the central bank has repeatedly ruled out another administered change, saying the managed float it introduced at the time of the July revaluation will allow the forces of supply and demand to gradually determine the yuan’s rate.
‘Making interest rates and the foreign exchange rate market-oriented to reflect supply/demand changes in the market has always been a goal that we have pursued,’ Wu told Caijing, an influential business magazine.
While some people have argued that the yuan should be allowed to appreciate further, Wu said it was difficult to assess correct levels of the currency and that what was needed were moves to make the yuan more market-driven.
Caijing released the text ahead of publication on Monday.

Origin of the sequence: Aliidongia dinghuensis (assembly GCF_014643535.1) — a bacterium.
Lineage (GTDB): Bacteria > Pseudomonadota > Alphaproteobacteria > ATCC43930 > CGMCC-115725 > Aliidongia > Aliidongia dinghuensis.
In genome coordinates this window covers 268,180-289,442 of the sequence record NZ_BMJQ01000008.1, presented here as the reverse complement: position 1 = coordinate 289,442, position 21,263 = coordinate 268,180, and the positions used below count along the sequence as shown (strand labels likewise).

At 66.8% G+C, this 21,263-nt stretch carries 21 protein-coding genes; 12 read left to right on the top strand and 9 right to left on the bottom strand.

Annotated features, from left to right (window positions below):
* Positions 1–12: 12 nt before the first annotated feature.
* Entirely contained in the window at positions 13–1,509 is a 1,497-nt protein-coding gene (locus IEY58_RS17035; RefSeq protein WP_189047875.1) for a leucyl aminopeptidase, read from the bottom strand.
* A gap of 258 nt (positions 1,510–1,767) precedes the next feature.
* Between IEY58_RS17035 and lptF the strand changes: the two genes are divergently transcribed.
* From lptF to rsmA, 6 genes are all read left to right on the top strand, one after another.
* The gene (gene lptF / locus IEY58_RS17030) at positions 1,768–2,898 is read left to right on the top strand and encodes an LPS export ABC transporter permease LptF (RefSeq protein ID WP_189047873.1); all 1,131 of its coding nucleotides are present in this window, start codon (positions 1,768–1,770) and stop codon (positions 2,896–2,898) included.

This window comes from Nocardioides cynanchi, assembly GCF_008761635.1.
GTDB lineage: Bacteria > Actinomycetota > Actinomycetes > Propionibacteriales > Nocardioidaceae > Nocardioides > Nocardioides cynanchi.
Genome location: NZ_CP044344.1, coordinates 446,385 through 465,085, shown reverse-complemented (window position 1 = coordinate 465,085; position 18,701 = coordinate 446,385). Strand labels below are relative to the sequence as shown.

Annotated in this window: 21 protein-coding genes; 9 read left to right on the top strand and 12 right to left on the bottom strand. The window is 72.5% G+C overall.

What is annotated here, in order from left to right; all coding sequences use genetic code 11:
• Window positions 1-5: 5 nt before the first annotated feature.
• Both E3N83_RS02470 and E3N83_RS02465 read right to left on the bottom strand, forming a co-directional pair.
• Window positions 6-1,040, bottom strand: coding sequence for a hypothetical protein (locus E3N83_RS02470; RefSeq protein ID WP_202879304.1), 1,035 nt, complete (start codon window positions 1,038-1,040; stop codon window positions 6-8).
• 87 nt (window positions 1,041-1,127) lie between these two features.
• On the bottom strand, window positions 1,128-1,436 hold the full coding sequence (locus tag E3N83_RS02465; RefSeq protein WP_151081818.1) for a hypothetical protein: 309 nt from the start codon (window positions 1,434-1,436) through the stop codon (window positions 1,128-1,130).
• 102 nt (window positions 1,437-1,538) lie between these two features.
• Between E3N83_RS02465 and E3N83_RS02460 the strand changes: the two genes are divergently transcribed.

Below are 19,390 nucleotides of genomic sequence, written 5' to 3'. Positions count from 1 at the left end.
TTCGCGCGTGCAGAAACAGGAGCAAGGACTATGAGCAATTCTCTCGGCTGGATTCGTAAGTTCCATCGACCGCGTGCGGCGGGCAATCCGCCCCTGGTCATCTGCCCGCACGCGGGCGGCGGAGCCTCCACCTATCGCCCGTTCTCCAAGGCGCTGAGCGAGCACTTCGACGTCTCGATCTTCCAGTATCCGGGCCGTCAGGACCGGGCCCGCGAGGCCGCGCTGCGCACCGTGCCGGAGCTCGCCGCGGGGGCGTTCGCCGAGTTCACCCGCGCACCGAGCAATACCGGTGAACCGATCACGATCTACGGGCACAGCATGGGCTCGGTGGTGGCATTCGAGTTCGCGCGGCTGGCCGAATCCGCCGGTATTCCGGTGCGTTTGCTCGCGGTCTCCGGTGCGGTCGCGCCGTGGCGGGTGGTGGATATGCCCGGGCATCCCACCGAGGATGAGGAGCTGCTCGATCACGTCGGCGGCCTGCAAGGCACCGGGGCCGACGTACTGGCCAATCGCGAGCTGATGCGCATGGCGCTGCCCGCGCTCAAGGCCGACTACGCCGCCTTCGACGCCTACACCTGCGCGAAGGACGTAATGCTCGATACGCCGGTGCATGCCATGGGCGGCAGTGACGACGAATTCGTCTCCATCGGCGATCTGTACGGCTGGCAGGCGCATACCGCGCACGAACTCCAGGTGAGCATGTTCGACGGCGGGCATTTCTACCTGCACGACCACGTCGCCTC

Her comments came after she told Reuters last Tuesday that the yuan’s faster pace of appreciation this year had been the result of market forces.
‘I think this is the result of market operations and what we want is to let the market mechanism, based on supply and demand, play a role, she said.
The yuan can theoretically rise or fall by 0.3 percent a day against the dollar but, to Washington’s frustration, it has so far moved only a fraction of that range in daily trading.
The White House, facing political pressure from a record US trade deficit, renewed its call last week for Beijing to let the yuan trade more freely, something it said was in China’s own interest.
The yuan closed at 8.0483 per dollar on Friday. It has risen just 0.76 percent since the revaluation.